Transitioning Your IT Staff

If SaaS offers so many benefits, why isn't every enterprise using it for every application?

"It's the control issue," says Ginnie Stouffer, vice president of consulting at IDC Partners. "It's a lack of understanding on the customer's side of what they're actually using. They're much more comfortable if they can control the application. It's usually the IT staff that wants to own [applications]."

Schumacher Group CIO Doug Menefee is very familiar with this problem. "In the early days, we struggled with .Net and Java developers [accustomed to client/server software applications] not making the transition easily and not embracing Salesforce.com," he recalls.

His solution to that problem was to create a new Web services organization and then hire Web developers, who "naturally gravitate more toward clicks than coding."

"This group typically deploys more solutions in a shorter amount of time than what the on-premises software team delivers. But that's not to say one is stronger or better than the other," Menefee quickly adds. "It's because the on-premises software team has to deal with more infrastructure and licensing-related issues."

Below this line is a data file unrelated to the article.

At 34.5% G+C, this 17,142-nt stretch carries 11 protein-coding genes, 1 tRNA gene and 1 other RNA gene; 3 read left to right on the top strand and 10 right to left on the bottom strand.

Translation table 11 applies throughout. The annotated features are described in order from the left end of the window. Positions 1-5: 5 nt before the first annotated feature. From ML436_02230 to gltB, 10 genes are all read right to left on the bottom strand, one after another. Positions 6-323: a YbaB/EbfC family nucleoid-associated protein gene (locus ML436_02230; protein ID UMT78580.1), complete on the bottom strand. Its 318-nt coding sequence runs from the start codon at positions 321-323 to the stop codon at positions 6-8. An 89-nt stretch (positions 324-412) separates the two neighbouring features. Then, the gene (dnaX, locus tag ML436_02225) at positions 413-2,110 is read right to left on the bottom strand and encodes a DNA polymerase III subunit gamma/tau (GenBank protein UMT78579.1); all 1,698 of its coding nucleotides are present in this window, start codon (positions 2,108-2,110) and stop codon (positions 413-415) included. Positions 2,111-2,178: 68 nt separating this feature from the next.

Today, the teams peacefully coexist in Schumacher's mixed SaaS and on-premises IT environment.

"Everything here is driven by business requirements," Menefee says. All new applications aren't automatically SaaS-based. Instead, he explains, "whenever we have a business need, we evaluate what our existing architecture is, and we go to both teams and ask them to come back with proposals to address the problem."

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